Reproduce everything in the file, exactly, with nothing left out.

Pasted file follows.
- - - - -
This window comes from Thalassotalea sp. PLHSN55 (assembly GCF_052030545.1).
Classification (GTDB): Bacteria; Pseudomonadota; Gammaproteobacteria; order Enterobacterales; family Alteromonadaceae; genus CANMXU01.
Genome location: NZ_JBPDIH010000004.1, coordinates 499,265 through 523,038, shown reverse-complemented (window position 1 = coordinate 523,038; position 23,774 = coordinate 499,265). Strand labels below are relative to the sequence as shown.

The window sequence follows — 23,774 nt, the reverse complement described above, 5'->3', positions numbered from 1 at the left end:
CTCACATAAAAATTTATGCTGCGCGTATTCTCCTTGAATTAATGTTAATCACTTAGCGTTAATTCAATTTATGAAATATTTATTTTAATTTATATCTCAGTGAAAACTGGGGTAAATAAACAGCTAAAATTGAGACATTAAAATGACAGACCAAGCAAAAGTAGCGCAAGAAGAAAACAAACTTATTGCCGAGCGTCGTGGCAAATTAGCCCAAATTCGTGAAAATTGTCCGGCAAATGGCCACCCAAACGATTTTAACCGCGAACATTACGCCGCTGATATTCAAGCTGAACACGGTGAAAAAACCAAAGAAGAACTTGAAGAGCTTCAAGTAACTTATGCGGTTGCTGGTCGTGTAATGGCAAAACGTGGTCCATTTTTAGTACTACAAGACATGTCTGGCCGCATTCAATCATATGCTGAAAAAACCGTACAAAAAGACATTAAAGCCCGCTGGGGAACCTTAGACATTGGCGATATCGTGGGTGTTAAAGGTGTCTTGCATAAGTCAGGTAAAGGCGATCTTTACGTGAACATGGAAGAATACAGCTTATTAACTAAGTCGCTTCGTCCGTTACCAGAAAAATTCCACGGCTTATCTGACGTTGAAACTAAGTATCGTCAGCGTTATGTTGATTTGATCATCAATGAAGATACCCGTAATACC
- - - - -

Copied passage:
This window comes from Thalassotalea sp. PLHSN55 (assembly GCF_052030545.1).
Classification (GTDB): Bacteria; Pseudomonadota; Gammaproteobacteria; order Enterobacterales; family Alteromonadaceae; genus CANMXU01.
Genome location: NZ_JBPDIH010000004.1, coordinates 499,265 through 523,038, shown reverse-complemented (window position 1 = coordinate 523,038; position 23,774 = coordinate 499,265). Strand labels below are relative to the sequence as shown.

The window sequence follows — 23,774 nt, the reverse complement described above, 5'->3', positions numbered from 1 at the left end:
CTCACATAAAAATTTATGCTGCGCGTATTCTCCTTGAATTAATGTTAATCACTTAGCGTTAATTCAATTTATGAAATATTTATTTTAATTTATATCTCAGTGAAAACTGGGGTAAATAAACAGCTAAAATTGAGACATTAAAATGACAGACCAAGCAAAAGTAGCGCAAGAAGAAAACAAACTTATTGCCGAGCGTCGTGGCAAATTAGCCCAAATTCGTGAAAATTGTCCGGCAAATGGCCACCCAAACGATTTTAACCGCGAACATTACGCCGCTGATATTCAAGCTGAACACGGTGAAAAAACCAAAGAAGAACTTGAAGAGCTTCAAGTAACTTATGCGGTTGCTGGTCGTGTAATGGCAAAACGTGGTCCATTTTTAGTACTACAAGACATGTCTGGCCGCATTCAATCATATGCTGAAAAAACCGTACAAAAAGACATTAAAGCCCGCTGGGGAACCTTAGACATTGGCGATATCGTGGGTGTTAAAGGTGTCTTGCATAAGTCAGGTAAAGGCGATCTTTACGTGAACATGGAAGAATACAGCTTATTAACTAAGTCGCTTCGTCCGTTACCAGAAAAATTCCACGGCTTATCTGACGTTGAAACTAAGTATCGTCAGCGTTATGTTGATTTGATCATCAATGAAGATACCCGTAATACC